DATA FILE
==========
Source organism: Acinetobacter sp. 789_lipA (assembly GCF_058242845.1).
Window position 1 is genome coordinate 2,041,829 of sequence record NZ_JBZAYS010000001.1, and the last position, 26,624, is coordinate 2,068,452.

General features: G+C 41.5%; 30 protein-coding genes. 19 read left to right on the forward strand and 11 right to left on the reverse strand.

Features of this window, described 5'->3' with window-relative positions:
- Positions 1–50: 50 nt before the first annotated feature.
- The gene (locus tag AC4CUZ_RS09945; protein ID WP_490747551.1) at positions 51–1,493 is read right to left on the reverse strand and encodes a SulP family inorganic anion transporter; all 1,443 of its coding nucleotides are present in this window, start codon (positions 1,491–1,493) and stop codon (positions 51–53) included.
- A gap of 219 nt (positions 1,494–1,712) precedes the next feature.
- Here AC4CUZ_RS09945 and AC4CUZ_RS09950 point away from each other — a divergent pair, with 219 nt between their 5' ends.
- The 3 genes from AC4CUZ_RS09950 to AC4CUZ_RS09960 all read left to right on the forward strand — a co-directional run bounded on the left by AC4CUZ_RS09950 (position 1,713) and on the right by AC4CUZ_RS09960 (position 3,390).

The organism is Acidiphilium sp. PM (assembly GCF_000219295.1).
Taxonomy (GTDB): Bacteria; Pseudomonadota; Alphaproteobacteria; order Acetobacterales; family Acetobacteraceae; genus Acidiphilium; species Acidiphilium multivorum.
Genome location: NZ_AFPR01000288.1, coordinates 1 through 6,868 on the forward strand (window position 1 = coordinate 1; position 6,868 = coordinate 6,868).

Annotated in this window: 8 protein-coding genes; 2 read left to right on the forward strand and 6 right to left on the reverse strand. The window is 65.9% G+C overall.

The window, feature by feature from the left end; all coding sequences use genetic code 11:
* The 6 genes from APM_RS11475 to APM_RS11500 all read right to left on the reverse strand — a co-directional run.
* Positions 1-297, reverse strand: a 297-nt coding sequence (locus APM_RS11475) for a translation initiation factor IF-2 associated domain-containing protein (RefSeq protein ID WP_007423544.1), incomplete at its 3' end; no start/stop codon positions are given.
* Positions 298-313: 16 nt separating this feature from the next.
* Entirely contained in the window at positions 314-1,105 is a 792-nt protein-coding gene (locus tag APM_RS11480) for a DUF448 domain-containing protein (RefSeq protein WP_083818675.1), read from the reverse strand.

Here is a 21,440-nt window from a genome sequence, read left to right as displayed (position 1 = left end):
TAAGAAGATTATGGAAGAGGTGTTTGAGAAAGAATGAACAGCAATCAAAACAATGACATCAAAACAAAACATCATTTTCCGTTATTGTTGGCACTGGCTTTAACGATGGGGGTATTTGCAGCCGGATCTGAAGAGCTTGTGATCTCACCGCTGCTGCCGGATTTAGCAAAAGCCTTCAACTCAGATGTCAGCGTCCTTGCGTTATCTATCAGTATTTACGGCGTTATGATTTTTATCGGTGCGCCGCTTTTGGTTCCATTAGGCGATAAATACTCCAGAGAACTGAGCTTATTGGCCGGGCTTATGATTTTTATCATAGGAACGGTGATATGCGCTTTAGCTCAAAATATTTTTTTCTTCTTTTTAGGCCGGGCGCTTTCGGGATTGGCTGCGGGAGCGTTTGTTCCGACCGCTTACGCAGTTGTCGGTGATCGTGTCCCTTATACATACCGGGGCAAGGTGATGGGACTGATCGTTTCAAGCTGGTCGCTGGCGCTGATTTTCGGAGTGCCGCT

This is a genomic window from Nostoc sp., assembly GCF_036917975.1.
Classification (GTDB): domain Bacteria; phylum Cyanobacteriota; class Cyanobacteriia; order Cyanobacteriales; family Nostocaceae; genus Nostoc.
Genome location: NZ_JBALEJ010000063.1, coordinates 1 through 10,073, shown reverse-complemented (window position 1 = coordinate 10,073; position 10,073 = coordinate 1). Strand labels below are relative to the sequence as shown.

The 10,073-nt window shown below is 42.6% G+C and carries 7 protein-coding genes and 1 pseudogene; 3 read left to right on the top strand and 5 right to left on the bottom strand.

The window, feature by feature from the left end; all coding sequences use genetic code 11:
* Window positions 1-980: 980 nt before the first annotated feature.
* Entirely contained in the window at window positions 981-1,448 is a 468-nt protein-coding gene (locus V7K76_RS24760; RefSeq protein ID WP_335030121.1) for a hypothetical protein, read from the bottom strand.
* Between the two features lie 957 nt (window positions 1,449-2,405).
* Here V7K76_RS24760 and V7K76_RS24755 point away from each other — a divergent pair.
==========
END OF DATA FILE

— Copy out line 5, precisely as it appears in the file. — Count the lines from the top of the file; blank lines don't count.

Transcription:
- Positions 1–50: 50 nt before the first annotated feature.